Colorimetry is the study of color, which is the response of the human eye to optical radiation in the wavelength range 0.38 to 0.83 microns. The color of any non-sequential source object can be defined in many ways:
If the wavelength spectrum of a source is known, it can be entered directly in the System Wavelength dialog (up to 24 data points) or via an ASCII text file (up to 100 data points). If the source spectrum is not known, then the color coordinates of the source can be entered using several common definitions, and Zemax will synthesize a spectrum of up to 100 wavelengths to produce this color. The fitted color coordinates are provided, along with an RGB equivalent of the fitted color:
Any number of sources, each with its own unique color can be defined. Rays are then traced using either the specified or synthesized spectra of each source, until they are detected by a Detector Color object which can provide either True Color (photometric) or False Color (radiometric) data as required by the user.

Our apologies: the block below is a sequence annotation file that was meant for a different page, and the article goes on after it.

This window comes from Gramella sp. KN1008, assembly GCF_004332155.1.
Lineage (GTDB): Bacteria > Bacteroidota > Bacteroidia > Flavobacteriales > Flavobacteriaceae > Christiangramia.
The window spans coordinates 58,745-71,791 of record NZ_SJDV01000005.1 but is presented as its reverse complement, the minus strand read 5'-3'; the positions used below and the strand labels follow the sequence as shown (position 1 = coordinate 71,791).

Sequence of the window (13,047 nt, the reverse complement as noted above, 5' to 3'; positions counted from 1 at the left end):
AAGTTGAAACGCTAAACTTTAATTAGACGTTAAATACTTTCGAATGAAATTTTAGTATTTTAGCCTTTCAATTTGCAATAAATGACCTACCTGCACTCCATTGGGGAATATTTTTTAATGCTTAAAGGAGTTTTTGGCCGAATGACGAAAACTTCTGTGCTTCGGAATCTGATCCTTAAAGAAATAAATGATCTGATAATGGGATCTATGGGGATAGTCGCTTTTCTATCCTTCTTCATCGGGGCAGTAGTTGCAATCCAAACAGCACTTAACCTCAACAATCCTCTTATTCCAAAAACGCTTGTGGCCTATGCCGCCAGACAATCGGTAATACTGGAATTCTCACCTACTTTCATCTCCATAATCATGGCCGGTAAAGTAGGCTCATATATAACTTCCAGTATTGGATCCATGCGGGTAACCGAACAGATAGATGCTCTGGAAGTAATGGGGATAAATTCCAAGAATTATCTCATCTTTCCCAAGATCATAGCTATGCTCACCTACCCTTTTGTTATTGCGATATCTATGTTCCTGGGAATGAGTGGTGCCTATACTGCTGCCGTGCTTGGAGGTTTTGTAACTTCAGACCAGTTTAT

In this example, two LEDs are traced, one in the blue and the other in the yellow part of the spectrum (in real LED devices the two phosphors are in the same device, but we separate them here for clarity):
The top pair of LEDs show the yellow and blue radiation producing those colors in the detector. Note that rays can be optionally shown in their photometric color, and that is done here. The bottom pair of LEDs are tilted such that their beams overlap, and they mix to produce a white color:
Note that because the two beams do not overlap perfectly, you can see a blue tinge on one side of the white spot, and a yellow tinge on the other. Optimization operands allow each pixel's color to be analyzed and targeted in the merit function, so that you can optimize for a desired color. Chromaticity can be computed in the CIE tristimulus XYZ, xy, and u'v' color spaces.
Related Knowledge Base articles:
How to Model Colored and Tristimulus Sources
How to Measure and Optimize Color Data